Every day we're bombarded with information about foods that contain "antioxidants" and supplements that block "free radicals." But where do free radicals come from and why should we block them? Is there a connection between free radicals and neuromuscular disease?
The oxygen we breathe is needed by our cells to create energy. In fact, the very work "oxygen" has come to mean something that is vital for existence. But this life-giving gas also has a dark side.
Although most of the oxygen used by our bodies to create energy is incorporated into harmless water molecules, up to 2 percent may be spun off into our cells as highly charged, destructive molecules called free radicals, or reactive oxygen species.
These charged molecules are inherently unstable and constantly strive to achieve balance by stealing electrons from neighboring molecules. In turn, molecules that have had their electrons stolen become destabilized and continue the cycle of vengeance by stealing electrons from their neighbors.
This process, known as oxidation, is the same type of chemical reaction that causes iron to rust, and it can wreak havoc on cell membranes, proteins and genetic material. Although all this may sound ominous, under normal circumstances, our cells have built-in mechanisms for neutralizing free radicals.
But when these systems get disrupted or overwhelmed, a cell may suffer from oxidative stress, and the resulting damage may kill the cell or render it cancerous.
Signs of oxidative stress have been linked to a number of diseases (either as a cause or a symptom), including cancer, cataracts, Alzheimer's disease and heart diseases. Some researchers even think that aging is due to the effects of slowly accumulated genetic damage caused by free radicals.
In addition, there's evidence that oxidative stress plays a prominent role in three types of neuromuscular disorders: amyotrophic lateral sclerosis (ALS), mitochondrial/metabolic disease and Friedreich's ataxia. In each case, researchers suspect that aberrant cellular chemistry causes the muscle or nerve cells to produce excess free radicals, or to lose the ability to neutralize free radicals. It's not clear in any case, however, whether oxidative stress is the main cause of symptoms or merely a symptom itself.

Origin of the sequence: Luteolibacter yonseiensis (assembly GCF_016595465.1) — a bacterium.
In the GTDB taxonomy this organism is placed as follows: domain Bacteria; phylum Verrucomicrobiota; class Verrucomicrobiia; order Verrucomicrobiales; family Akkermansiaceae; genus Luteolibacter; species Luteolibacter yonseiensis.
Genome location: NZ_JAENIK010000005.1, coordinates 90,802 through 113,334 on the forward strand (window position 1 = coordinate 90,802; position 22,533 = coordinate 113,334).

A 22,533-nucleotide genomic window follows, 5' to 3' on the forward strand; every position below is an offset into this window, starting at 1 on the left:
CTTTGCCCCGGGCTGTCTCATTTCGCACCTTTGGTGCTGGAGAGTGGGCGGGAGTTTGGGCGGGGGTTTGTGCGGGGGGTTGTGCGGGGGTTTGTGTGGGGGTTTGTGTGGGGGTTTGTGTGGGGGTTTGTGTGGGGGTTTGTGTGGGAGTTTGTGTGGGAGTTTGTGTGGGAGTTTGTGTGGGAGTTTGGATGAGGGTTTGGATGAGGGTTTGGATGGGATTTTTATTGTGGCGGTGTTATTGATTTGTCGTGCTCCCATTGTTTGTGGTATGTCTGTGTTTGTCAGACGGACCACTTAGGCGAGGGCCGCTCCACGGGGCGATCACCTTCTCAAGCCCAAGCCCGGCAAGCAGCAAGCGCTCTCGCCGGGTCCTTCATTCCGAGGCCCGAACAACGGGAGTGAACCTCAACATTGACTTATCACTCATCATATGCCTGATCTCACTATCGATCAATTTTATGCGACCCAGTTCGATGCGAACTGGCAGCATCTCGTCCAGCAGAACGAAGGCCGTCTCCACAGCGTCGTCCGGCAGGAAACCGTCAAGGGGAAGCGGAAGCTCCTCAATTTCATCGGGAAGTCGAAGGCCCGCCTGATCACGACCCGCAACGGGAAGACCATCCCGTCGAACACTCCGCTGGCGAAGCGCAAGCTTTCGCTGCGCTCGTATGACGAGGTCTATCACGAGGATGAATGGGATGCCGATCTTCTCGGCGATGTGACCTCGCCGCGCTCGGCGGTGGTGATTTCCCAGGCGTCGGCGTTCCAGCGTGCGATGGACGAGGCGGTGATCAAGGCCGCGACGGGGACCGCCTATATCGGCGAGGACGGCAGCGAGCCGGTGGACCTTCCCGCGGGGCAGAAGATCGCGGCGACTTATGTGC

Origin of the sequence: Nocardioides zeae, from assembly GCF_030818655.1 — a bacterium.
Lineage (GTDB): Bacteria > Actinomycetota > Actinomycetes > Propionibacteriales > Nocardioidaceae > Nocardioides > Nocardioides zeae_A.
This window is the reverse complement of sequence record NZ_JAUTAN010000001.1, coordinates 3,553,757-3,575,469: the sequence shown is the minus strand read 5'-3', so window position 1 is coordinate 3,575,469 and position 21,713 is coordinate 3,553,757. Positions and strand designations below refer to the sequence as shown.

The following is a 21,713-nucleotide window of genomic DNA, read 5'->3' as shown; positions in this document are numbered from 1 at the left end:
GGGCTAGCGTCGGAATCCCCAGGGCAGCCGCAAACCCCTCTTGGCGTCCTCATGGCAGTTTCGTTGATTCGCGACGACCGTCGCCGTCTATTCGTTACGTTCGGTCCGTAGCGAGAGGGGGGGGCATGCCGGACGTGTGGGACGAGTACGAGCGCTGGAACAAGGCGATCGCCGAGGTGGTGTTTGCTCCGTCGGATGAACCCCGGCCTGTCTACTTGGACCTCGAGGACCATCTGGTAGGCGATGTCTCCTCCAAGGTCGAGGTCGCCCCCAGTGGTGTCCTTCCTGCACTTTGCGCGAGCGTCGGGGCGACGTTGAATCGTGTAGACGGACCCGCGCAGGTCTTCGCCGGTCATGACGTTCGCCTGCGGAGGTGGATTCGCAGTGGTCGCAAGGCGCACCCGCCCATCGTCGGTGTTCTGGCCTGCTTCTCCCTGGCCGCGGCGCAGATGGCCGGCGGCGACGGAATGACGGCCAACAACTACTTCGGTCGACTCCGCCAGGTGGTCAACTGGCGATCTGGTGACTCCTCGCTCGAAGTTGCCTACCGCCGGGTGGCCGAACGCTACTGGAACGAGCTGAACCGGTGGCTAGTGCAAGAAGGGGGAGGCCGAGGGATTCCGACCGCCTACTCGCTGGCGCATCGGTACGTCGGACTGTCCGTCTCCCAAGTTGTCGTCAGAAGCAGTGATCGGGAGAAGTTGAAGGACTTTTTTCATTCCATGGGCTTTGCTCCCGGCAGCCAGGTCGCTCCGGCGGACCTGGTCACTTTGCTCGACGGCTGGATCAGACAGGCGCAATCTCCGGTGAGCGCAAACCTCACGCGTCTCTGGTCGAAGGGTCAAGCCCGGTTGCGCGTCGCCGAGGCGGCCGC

In other types of neuromuscular disorders, there's less evidence that oxidative stress is a problem, although some researchers have speculated that it might play a role in Duchenne and Becker muscular dystrophies.
Our cells have many strategies for neutralizing free radicals. These tend to fall into one of two categories: special proteins made by the body called enzymes (with names like superoxide dismutase and catalase) that help incorporate free radicals into inert molecules; or small nonprotein molecules that are able to accept extra electrons without becoming destabilized themselves (this category includes vitamin E and coenzyme Q10). Both types of substances are known as antioxidants.
Although enzymes can be powerful antioxidants, researchers studying oxidative-stress-linked diseases are still searching for ways to deliver these specialized proteins to cells. Strategies include persuading cells to make more enzymes, or modifying the enzymes so that they can be taken up by cells after injection into the bloodstream.
Antioxidants of the small, nonprotein type are sold over the counter in the form of vitamins and supplements and some are found in foods. Although there's evidence that some of these may help prevent diseases like cancer, it's less clear whether this type of antioxidant can actually stop or reverse a disease process that has already begun.
Recently, coQ10 has been shown effective in slowing the course of ALS in mice with the disease. (Human trials are currently under way at Columbia University in New York.) Very preliminary studies indicate that idebenone (a form of coQ10) seems to improve heart conditions in people with Friedreich's ataxia.
Despite many studies, there's no overwhelming evidence that antioxidants are effective in mitochondrial or metabolic disorders, but they're usually prescribed on the theory that they "can't hurt."
If you have a different type of neuromuscular disease or if you don't have a neuromuscular disease, the choice as to whether to take over-the-counter antioxidants is up to you. Most aren't harmful if taken in reasonable amounts but you should first discuss the idea with your doctor. Some people believe they're worth taking for potential anti-cancer or anti-aging benefits, but these benefits are still in question.
Common Sources of Antioxidants
*Can be toxic in large quantities
"Simply Stated" is a Quest column designed to explain some terms and basic facts about neuromuscular disease.